Basking in a post-election glow, Republican leaders are talking about their next fight--repealing health care reform--as if victory is all but certain. Senate Minority Leader Mitch McConnell vowed that his pals in the House must defund the law, while the Senate votes to cancel its "most egregious provisions." John Boehner, the presumptive next House speaker, told reporters that his party must "lay the groundwork before we begin to repeal this monstrosity," MSNBC reports. A campaign-battered Harry Reid admitted he’s "ready for some tweaking" of the law. The GOP is pumped for a health care battle. But many say it’s a battle they won’t be able to win.

  • Obama Isn’t Interested in 'Re-litigating' Health Care, Washington Monthly's Steve Benen observes. The president might have said he’s humble in his post-election press conference, but on his signature legislation, he "clearly doesn't seem inclined to budge on this. If Boehner & Co. think Obama will be pushed around on health care, and that with the right leverage, repeal is an option, they're mistaken.” Benen adds that Obama is setting up a narrative: “re-fighting the battles of the past is a mistake.” The message is “all Republicans want to do is fight over things that happened in the past, instead of focusing on the future -- which may come up quite a bit in the coming months. ...  [T]he underlying message to Republicans intending to push for some wholesale overhaul seemed to be pretty straightforward: don't bother."
  • Holding Up Confirmations Isn't Enough, Marketplace’s Nancy Marshall Genzer reports. "The Senate is responsible for confirming the heads of new bureaus and offices established by the health care and financial overhauls. Again, Republicans don't control the Senate, but they could hold up those confirmation votes. [Business law professor Jennifer] Taub says that's the reverse of what's needed. Think of the new laws as children.” Taub explains, “The legislation itself, the code, is like the DNA and we need a combination of both nature and nurture for it to thrive."
  • Defunding Health Care Isn’t Really an Option, Either, The Wonk Room’s Igor Volsky explains. Boehner and Newt Gingrich have come out in favor of this option, but “that may be easier said than done. As former Senator Tom Daschle explained in a recent interview, ‘a lot of what we did in health care reform has more of an entitlement than a discretionary funding base. So as an entitlement, they would really have to change the law rather than simply not fund in order for it to be effected. The entitlement sections of the legislation are going to be fairly immune from defunding.’ The Congressional Budget Office (CBO) estimates that there is ‘at least $50 billion in specified and estimated authorizations of discretionary spending that might be involved in implementing that legislation’ and presumably that’s the spending Republicans can more easily de-fund."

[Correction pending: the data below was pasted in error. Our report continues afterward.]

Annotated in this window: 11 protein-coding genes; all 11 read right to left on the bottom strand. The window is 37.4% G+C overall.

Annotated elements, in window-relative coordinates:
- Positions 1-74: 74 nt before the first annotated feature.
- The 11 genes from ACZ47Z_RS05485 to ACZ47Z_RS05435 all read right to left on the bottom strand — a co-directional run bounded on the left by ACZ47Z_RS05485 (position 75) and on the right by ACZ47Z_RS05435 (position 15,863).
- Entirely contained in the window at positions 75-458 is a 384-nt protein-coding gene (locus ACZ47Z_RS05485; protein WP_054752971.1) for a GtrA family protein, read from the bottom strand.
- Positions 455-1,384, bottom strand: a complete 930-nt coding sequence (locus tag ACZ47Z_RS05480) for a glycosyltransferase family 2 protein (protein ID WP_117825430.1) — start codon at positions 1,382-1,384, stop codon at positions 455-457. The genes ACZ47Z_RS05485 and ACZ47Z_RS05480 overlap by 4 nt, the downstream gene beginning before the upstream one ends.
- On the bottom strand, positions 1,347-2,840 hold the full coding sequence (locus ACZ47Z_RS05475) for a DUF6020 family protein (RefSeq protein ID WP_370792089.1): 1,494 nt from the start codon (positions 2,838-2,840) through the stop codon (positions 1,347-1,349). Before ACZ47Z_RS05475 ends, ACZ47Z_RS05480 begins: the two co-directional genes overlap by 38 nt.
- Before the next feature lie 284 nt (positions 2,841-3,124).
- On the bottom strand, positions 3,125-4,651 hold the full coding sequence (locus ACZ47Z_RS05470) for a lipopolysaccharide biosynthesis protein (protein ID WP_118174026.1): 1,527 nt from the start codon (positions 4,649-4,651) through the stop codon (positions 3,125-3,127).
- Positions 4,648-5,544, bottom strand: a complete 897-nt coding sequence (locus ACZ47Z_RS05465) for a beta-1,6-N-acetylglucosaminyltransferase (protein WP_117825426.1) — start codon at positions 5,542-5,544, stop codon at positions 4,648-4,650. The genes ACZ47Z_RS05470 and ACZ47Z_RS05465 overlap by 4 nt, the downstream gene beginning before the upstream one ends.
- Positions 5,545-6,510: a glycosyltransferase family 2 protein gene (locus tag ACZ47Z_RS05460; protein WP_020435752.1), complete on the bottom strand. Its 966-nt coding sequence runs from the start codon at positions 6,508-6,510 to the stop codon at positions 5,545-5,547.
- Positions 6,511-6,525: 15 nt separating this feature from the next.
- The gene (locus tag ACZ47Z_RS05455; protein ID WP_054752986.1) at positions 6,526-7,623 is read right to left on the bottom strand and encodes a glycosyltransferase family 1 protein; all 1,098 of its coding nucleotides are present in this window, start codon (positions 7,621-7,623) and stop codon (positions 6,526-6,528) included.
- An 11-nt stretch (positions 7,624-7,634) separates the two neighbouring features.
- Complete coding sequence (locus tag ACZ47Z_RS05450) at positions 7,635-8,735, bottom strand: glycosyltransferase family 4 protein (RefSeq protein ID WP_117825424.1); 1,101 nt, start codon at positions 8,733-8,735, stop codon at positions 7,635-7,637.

• And GOP Interest Group Allies Love It, Steve Pizer and Austin Frakt argue at The Incidental Economist. “The Republican base hates health reform because it’s a symbol of Obama. They think it’s a product of the far left, when in fact it’s chock full of Republican  ideas. ... When the new Republican House majority starts legislating on health care, they will be more concerned with what the relevant interest groups want. The insurance industry, hospitals, and drug companies want looser regulation and lower taxes. That is, the big players want what they always want–more control over implementation and establishment of favorable regulations–even if it’s at the expense of a more efficient health system for the rest of us. But they also want the mandate, which can’t work without the subsidies and insurance reforms. The [Affordable Care Act] began as a moderate Republican reform proposal for a reason: with respect to the fundamental structure of the law, the interest group politics work pretty well. We doubt the House leadership will do anything to alienate the insurers, drug companies, or hospitals. Put it this way, if those interest groups didn’t want health reform of the form we got, they would have killed it last winter, if not before. They didn’t. So the mandate and overall structure of the ACA are safe."
  • One Small Area of Compromise, The Wonk Room’s Igor Volsky adds, is the law’s 1099 provision.  “Members of both parties have argued that this portion of the law — which was designed to bolster the tax compliance of sole proprietors and pay for coverage expansion — is overly burdensome to small business.” Nancy Pelosi and Obama mentioned the measure as something that needed to be fixed.